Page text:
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placeholder St. Jarlath preserves a Spanish tradition

Deceased Knights remembered with a cross at Fremont's
St. James

"Ignite" draws enthusiastic crowd

Omaha organist to perform in Cathedral

60th anniversary
at Bishop O'Dowd

Obituaries

Local filmmaker pens his first children's book

Interfaith blood drive set to roll up sleeves
in July

Blessing rite OK'd
for unborn children

Show mom a fun
night at home

Camps help develop skills children can
take back to school

Children, counselors greatly benefit from camp mentoring relationships

Opportunities are unlimited at family, camps

Helpful hints for choosing the right camp

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placeholder April 30, 2012   •   VOL. 50, NO. 8   •   Oakland, CA
Opportunities are unlimited at family, camps

More than 10 million children will go to summer camps this year. Depending on interests and camp offerings, a day at camp can vary greatly — including so many exciting experiences and opportunities to learn something new. Every summer, happy campers return home after their time at camp with new found skills, greater confidence, and a sense of community that can only be found at camp.

Some camps offer a little bit of everything, and campers have the option to participate in a buffet of activities — including swimming, horseback riding, archery, canoeing, ropes courses, art, drama, and many, many more. Other camps may specialize in one or two activities, such as academics, the arts, or soccer. There are other activities — such as campfires, family-style meals, and quiet moments in nature — that are as much a part of the camp experience as the zip line or high ropes course.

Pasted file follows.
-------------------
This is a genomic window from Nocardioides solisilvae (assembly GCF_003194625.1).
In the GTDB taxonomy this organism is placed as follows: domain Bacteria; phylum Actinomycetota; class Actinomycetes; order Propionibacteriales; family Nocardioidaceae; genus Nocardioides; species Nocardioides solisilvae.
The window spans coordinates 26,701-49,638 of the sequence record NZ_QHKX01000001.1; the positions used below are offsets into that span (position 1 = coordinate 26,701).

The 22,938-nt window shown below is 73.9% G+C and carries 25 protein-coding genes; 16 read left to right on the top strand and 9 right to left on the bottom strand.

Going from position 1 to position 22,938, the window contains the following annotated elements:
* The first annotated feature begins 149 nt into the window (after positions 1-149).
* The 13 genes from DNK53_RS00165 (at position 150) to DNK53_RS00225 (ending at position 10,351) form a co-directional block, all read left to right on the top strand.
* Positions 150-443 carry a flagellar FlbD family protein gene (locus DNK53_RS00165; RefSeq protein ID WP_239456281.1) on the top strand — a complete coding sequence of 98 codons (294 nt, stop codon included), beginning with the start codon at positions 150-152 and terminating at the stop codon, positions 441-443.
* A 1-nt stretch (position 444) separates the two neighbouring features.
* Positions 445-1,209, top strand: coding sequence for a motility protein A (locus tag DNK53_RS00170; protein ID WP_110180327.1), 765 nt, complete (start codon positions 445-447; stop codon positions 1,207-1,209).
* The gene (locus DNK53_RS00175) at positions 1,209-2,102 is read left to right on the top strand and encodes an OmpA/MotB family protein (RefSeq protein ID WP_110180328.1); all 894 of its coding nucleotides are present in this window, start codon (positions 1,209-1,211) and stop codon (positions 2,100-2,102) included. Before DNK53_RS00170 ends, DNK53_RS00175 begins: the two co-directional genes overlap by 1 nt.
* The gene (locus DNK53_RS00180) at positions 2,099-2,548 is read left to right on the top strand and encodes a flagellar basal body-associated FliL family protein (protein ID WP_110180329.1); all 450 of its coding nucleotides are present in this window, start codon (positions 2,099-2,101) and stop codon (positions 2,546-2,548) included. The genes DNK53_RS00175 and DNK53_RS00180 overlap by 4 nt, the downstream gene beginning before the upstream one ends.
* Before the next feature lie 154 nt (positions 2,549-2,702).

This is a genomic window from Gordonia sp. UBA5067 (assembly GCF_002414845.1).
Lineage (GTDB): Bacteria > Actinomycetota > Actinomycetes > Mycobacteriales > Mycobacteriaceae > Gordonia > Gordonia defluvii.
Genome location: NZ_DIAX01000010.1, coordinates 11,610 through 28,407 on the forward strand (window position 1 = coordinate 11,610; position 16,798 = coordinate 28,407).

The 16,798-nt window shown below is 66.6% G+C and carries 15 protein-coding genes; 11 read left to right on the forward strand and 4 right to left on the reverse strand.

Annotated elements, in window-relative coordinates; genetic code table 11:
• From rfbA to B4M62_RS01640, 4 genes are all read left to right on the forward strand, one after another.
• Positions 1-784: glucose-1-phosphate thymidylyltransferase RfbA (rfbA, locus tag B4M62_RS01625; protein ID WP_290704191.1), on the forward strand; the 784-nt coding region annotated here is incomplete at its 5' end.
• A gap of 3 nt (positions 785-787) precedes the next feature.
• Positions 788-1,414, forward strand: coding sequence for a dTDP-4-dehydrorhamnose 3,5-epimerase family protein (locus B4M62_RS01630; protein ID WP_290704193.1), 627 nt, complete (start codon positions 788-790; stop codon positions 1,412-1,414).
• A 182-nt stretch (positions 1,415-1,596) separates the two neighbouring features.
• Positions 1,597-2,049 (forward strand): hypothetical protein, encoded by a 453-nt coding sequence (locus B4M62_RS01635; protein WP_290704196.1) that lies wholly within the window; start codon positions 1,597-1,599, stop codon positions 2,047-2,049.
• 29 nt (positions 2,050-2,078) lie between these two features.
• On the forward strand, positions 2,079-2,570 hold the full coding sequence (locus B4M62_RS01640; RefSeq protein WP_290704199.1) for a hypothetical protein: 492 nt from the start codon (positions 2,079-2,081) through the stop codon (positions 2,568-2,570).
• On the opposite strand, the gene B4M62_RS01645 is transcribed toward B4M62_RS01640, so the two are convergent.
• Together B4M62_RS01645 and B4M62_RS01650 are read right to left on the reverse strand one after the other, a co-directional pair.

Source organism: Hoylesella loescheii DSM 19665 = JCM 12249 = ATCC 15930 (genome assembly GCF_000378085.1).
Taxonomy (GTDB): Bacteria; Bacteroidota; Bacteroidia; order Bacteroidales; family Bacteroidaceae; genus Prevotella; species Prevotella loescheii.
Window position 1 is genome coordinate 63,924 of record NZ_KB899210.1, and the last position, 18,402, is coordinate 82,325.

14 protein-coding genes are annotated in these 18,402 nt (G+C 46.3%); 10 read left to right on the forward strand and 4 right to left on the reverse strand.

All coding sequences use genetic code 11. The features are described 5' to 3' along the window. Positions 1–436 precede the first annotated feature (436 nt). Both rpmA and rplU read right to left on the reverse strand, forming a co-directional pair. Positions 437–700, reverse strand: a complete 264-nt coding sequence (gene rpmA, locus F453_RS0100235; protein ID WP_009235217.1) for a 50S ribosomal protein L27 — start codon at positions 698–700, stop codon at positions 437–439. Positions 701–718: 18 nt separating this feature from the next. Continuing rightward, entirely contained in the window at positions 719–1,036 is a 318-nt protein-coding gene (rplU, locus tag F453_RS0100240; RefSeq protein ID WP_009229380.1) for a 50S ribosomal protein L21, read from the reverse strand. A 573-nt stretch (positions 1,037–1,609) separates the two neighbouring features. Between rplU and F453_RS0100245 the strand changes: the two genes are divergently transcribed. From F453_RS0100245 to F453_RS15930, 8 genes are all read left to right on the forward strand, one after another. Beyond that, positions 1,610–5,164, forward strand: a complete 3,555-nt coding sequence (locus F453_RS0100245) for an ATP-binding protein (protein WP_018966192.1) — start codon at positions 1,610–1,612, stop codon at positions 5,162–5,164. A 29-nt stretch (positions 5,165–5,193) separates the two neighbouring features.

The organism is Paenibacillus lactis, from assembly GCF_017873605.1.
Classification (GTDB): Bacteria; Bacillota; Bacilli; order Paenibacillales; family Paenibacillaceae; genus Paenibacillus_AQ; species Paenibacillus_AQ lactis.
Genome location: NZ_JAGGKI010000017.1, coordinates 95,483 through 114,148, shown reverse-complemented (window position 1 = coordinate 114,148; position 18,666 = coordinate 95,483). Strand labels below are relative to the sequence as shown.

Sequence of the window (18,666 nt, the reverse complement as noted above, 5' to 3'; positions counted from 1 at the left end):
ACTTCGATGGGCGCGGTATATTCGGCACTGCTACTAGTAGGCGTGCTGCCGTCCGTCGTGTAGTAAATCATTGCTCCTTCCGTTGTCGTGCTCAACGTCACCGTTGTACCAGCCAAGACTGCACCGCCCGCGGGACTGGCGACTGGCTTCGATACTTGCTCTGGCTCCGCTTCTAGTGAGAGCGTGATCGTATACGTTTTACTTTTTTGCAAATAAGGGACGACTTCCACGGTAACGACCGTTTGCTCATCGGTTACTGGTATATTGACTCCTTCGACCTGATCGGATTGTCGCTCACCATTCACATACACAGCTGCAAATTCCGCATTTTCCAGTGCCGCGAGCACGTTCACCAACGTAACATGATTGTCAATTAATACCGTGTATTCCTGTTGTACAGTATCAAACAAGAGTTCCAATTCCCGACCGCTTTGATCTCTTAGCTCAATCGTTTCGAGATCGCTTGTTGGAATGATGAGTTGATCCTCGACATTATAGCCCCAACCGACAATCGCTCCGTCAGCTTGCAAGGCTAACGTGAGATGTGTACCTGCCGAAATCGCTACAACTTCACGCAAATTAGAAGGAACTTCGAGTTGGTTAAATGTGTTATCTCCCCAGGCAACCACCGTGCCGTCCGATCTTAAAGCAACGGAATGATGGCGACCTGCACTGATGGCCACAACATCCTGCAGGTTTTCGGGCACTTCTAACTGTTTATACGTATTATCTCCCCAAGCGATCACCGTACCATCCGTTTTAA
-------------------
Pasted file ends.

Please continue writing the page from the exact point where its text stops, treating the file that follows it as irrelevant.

The American Camp Association trade group reminds families that the camp community is wide-ranging, and that there truly is a camp suited for every child. Whether families are looking for an all-around experience, or one that focuses more on one or two activities, ACA encourages families to find the camp that meets their children's needs.

"It's important for families to consider their child's interests when choosing a camp," said Peg Smith, ACA's chief executive officer. "Open, honest conversation about camp expectations, and talking openly with the camp director about the camp's activities and philosophy, will ensure that the camp experience is positive and exactly right for the child."

For some campers, camp is the ideal time to try something new. According to ACA's Youth Development Outcomes study, conducted in conjunction with Philliber Research Associates and with generous support from Lilly Endowment Inc., 63 percent of parents reported that their child continued to participate in new activities learned at camp after they returned home.

Regardless of whether a child is focusing on favorite activities, or trying a wide variety of new ones, the child's camp experience will offer unlimited opportunities to make new friends and participate in camp traditions that have a 150-year history.

www.acacamps.org

 
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